The most condemning aspect in Laffaire Belichick is that he went high tech to do it. Indeed, its a lot easier to put a hat on a blitzing linebacker when you know hes coming off the weak side so that you can isolate your best receiver in man coverage.

But that doesnt insure victory for the cheater. King Football, so-called because it attracts more wagering than any other sport, illegal or otherwise, and is, arguably more than any other sport, about one thing: Execution.

Just because you know exactly whats coming doesnt mean you automatically can do anything about it. Just ask a remaining living member of any defensive unit that tried to stop the Green Bay Packers power sweep in the 1960s.

Call me cynical but I regard sign stealing--by definition, cheating--as little more than advanced gamesmanship. What makes signal stealing any different from putting footballs in a freezer to deaden them, or over-watering the playing field?

What about supplying sneakers to the home team in the second half after the tundra actually froze? The Giants beat the Bears in a title game that way.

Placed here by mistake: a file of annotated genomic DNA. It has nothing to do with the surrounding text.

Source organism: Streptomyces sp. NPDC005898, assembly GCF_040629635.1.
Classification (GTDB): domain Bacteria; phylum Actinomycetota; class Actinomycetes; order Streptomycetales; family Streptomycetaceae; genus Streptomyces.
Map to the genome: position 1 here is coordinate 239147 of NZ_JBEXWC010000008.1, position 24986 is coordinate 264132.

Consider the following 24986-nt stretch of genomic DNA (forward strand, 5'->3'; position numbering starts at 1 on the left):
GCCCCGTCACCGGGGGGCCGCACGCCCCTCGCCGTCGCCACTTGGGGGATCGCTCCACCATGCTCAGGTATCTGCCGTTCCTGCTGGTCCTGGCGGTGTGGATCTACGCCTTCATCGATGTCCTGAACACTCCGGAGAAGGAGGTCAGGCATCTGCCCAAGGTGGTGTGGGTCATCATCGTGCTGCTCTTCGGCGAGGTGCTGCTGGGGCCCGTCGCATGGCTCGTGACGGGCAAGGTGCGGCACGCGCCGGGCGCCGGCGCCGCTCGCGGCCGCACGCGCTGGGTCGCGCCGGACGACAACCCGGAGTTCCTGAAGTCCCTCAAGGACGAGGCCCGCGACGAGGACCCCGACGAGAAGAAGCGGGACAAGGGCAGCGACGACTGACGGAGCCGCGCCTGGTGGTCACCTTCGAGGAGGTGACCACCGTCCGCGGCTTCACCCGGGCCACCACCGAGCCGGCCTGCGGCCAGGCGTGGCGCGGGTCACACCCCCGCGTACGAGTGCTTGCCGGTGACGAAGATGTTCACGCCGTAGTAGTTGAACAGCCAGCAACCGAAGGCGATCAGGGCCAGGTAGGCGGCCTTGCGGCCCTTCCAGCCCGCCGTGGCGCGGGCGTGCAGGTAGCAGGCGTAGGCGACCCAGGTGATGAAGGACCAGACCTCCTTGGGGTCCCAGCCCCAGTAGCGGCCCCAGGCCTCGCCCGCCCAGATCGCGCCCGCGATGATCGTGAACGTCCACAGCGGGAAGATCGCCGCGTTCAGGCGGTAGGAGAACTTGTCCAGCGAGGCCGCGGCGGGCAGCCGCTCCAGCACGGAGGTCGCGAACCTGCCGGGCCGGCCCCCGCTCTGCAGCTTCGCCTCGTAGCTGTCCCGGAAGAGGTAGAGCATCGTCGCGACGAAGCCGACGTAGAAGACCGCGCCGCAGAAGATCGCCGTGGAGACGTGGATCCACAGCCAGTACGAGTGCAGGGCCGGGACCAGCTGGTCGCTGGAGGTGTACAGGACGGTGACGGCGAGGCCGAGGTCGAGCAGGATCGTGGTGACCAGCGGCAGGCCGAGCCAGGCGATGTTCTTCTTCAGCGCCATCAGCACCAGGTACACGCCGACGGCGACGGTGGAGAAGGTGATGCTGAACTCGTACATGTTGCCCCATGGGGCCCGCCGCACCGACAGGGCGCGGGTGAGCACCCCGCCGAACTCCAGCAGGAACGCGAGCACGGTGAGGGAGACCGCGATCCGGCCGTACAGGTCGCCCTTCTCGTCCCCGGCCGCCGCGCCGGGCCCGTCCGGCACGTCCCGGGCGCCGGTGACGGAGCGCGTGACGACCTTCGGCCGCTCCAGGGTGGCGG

Commissioner Roger Goodell did a good job doling out punishment. Maybe $250,000 is a drop in the corporate bucket, but a half million dollars is a lot of money for any coach. It really hurts and thats all it needs to do.

The loss of a first round draft pick can punish even a playoff team for years, as would the loss of a second and third round choice for a non-playoff outfit.

Belichicks punishment goes beyond money. His legacy, should he win one more championship, would have been assured, given the nature of a singular achievement. Instead, he always will be the coach who cheated. Then theres the matter of looking his own and other children in the eye, punishment sure to last a lifetime.

Goodells sentence was strong and commensurate with the crime. A forfeit in a 16-game season would have been over the top, punishing many innocent players along with a guilty coach.

The New England Patriots beat the New York Jets handily last week not because they took an edge but because they were, and are, the superior football team. Perhaps Belichick should have been fined one more penny. What were you thinking, coach?


Written by John Pricci

Comments (0)

 
 

Thursday, September 13, 2007


State Politics Deliver Another Blow to New York Racing


Saratoga Springs, NY--Given the state of affairs in Washington and Albany, it has become increasingly difficult--if not impossible--to believe that this country, and especially this state, will ever resolve the issues that affect its taxpaying citizenry the most.